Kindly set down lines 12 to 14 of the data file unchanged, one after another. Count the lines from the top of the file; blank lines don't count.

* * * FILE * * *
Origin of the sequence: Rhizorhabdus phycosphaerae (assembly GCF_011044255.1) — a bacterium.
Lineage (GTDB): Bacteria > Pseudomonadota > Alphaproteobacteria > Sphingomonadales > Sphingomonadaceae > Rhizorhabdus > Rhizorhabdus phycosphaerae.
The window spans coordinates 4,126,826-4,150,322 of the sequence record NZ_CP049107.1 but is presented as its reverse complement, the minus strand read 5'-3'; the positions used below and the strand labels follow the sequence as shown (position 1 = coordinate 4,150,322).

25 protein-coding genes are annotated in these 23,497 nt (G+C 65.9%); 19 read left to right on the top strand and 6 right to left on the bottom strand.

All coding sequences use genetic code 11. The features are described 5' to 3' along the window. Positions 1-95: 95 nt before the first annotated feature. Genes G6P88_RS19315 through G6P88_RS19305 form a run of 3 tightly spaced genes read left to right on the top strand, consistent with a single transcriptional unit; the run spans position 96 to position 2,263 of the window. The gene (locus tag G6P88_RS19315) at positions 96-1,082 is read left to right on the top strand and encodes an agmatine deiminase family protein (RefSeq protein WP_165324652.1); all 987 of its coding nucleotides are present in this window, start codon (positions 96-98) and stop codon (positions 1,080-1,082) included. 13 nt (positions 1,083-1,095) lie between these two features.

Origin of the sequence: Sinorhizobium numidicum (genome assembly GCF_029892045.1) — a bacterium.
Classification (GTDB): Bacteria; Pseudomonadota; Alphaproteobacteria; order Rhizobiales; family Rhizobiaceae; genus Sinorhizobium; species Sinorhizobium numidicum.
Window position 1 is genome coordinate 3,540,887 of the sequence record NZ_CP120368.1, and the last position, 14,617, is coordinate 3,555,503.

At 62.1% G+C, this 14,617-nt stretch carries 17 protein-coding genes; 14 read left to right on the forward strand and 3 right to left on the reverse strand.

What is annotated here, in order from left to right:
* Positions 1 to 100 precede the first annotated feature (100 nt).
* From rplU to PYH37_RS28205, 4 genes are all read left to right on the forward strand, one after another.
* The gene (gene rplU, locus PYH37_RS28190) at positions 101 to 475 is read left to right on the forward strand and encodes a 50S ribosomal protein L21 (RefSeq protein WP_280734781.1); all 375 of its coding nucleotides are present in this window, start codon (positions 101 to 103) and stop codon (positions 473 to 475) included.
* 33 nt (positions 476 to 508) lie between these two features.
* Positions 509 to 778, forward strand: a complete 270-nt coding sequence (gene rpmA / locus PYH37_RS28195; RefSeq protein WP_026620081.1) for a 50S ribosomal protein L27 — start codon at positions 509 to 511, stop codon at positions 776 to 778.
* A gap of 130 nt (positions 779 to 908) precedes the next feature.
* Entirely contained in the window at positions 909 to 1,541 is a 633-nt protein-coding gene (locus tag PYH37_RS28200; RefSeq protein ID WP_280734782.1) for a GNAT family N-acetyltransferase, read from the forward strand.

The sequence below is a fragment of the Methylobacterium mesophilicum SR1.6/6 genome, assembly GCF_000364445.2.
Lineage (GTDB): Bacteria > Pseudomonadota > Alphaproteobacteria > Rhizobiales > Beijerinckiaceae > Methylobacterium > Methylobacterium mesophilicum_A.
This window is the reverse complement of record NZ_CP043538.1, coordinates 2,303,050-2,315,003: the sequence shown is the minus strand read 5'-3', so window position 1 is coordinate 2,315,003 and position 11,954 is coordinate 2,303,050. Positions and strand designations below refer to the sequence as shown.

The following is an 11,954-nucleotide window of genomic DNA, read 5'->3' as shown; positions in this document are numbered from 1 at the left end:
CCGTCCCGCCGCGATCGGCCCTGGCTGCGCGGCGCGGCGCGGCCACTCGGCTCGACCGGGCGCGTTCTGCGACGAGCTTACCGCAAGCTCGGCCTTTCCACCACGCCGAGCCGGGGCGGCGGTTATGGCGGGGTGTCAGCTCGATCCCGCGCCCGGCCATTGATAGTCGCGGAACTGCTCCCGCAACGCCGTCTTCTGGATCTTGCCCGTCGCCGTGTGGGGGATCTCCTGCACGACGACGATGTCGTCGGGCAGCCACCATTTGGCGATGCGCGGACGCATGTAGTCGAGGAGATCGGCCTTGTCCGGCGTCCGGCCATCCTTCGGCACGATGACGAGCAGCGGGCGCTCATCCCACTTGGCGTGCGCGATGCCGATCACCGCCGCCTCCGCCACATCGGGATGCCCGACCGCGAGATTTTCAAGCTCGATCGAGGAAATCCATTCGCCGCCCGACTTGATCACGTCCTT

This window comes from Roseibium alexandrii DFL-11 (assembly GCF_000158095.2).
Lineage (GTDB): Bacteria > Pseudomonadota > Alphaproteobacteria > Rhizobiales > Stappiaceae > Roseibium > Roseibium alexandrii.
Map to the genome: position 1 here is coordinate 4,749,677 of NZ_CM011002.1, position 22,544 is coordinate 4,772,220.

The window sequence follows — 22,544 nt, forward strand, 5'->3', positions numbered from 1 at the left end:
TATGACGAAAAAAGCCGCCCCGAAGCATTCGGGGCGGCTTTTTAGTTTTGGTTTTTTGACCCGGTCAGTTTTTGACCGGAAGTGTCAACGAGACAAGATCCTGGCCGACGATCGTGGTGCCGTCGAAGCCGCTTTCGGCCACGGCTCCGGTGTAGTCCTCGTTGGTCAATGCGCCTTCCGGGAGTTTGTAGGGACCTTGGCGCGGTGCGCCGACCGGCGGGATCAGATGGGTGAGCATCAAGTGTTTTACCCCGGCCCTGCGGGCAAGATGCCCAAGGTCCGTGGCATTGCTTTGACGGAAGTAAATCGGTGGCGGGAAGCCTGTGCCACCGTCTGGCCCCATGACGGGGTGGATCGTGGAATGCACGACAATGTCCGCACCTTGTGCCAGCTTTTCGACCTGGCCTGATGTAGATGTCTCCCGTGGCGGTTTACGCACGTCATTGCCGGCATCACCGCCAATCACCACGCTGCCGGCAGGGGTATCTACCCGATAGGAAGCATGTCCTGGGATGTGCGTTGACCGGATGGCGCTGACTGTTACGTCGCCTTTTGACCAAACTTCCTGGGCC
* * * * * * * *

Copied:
* From rplU to PYH37_RS28205, 4 genes are all read left to right on the forward strand, one after another.
* The gene (gene rplU, locus PYH37_RS28190) at positions 101 to 475 is read left to right on the forward strand and encodes a 50S ribosomal protein L21 (RefSeq protein WP_280734781.1); all 375 of its coding nucleotides are present in this window, start codon (positions 101 to 103) and stop codon (positions 473 to 475) included.
* 33 nt (positions 476 to 508) lie between these two features.